Just What Is a
A mineral is a
homogenous solid with a
composition that is variable within fixed limits and has a
highly ordered atomic
Occurring: These words distinguish
between materials formed by natural processes and those artificially created
by man. A man-made substance is not a mineral, even if it has the same
chemical composition and structure as a non-man-made substance that is
considered to be a mineral. For example, a crystal of beryl chiseled
from the rock of a Brazilian or Columbian emerald mine is a mineral, but a
crystal of beryl synthesized in a laboratory is not.
Almost all minerals are
formed through inorganic processes - that is, not through the activities of
living organisms. Several materials that are formed organically have
been recognized as minerals; these biogenic minerals
include aragonite, the orthorhombic calcium carbonate that composes
pearls and the shells of
other invertebrate organisms, the
diatom shells, and
jet are not minerals -
nor are your teeth (although they are composed of material very similar to
the mineral apatite). However, if you were to be subducted under
the South American continent, and the apatite in your teeth recrystallized
as temperatures and pressures increased, your teeth could then be classified
as minerals and would be eligible for display on these pages.
Needless, to say, the organic material in the rest of your body would go
through some major changes, but ultimately your body could be reduced to
carbon in the form of the mineral graphite, the low temperature and pressure polymorph of the
cannot be physically subdivided into simpler chemical compounds. The
requirement that a mineral be a solid eliminates all gases and liquids.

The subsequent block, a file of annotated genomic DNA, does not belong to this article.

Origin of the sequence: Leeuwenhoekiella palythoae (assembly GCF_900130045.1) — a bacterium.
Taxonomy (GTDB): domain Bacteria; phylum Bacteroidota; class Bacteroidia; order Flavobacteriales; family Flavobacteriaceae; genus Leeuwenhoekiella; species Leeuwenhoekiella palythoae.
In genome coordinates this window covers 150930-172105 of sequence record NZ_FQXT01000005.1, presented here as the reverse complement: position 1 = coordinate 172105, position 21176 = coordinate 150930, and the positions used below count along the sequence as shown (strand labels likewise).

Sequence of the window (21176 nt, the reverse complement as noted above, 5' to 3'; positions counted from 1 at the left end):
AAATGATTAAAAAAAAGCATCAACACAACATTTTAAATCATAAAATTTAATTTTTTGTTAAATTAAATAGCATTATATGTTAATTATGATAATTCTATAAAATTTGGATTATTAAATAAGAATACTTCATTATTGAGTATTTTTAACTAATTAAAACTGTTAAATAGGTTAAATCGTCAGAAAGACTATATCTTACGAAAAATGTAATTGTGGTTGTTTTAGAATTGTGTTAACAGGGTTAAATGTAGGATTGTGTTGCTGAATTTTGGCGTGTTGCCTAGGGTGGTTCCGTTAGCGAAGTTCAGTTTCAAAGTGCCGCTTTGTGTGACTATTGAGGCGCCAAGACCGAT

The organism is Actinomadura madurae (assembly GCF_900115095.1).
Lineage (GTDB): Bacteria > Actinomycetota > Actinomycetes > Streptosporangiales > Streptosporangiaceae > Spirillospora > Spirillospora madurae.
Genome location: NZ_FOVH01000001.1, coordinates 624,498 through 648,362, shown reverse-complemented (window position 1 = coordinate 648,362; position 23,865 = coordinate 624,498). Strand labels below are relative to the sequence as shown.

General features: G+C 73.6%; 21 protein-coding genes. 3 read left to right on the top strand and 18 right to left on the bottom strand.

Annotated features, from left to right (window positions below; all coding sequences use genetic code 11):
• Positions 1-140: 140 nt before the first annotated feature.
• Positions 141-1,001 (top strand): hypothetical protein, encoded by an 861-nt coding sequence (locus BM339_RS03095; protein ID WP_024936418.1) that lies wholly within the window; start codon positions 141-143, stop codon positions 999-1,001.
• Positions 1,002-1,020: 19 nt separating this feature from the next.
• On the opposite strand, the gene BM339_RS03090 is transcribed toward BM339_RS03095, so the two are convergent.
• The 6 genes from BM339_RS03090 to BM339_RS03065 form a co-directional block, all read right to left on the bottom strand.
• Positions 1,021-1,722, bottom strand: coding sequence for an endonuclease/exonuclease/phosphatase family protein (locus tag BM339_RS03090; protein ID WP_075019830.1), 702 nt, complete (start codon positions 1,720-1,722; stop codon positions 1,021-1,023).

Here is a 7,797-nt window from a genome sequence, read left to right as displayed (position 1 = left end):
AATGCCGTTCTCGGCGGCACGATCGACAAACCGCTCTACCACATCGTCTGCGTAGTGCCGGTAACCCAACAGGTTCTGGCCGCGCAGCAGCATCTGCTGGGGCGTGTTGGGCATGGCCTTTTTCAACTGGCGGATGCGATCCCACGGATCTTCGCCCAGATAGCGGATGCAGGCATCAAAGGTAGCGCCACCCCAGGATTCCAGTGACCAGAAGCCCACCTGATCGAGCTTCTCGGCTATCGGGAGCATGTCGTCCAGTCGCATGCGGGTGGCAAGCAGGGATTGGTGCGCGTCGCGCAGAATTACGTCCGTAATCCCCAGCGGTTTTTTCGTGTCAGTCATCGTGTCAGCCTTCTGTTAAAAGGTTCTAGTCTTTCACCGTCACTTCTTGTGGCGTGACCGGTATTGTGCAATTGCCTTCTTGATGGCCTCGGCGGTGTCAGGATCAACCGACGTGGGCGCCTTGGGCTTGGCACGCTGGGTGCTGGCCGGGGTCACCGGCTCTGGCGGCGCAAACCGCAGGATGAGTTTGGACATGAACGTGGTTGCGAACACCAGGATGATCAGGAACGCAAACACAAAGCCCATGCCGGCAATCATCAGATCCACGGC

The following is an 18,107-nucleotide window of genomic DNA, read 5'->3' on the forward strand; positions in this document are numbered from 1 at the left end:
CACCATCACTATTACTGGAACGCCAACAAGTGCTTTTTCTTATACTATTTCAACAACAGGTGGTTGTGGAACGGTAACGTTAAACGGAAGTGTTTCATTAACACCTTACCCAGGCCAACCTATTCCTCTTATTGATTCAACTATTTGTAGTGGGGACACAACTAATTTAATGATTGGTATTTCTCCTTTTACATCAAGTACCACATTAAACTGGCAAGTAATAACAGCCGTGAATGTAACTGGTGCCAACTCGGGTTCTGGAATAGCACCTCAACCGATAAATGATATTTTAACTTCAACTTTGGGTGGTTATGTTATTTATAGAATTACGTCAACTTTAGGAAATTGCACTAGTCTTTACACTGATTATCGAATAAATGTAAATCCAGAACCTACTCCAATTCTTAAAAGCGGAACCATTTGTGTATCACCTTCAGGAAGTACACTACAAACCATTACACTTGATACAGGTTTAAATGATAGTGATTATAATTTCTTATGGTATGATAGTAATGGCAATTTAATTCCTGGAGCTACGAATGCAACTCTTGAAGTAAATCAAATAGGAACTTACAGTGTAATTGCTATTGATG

A crystal of glacial ice (a solid) is therefore a mineral; a drop of water
or the mercury that was once mined in Terlingua, Texas (which is a liquid),
Definite Chemical Composition:
The chemical composition of a mineral can vary, but
only within fixed limits. This means that a mineral always has the
same basic "recipe", at least as far as major components or, in baking
terminology, ingredients, are concerned. The principle is much the
same as making a cake: The proportions of basic ingredients (such as
flour, sugar, butter, and baking powder) can only be varied slightly without
making it inedible, while changing the special ingredients that are typical
of one type of cake will turn it into a different type.
structure of a mineral determines how much variation is possible. For
instance, the mineral quartz (SiO2) has very little compositional
variation; it is essentially composed of one atom of silicon (Si) for every
two oxygen (O) atoms, and its structure makes it difficult for other sorts
of atoms to become included. Other minerals are much more variable,
and some materials, such as limonite, are so extremely variable that they
are considered to be "mineraloids",
rather than true minerals.
formulae of minerals with variable composition tends to be very complex.
One example is tourmaline, whose formula is: (Na, Ca)(Li, Mg, Al)(Al, Fe3+,
detailed explanation of the the meaning of this formula and what it
tells about tourmaline's structure and composition can be found on a
Variations in mineral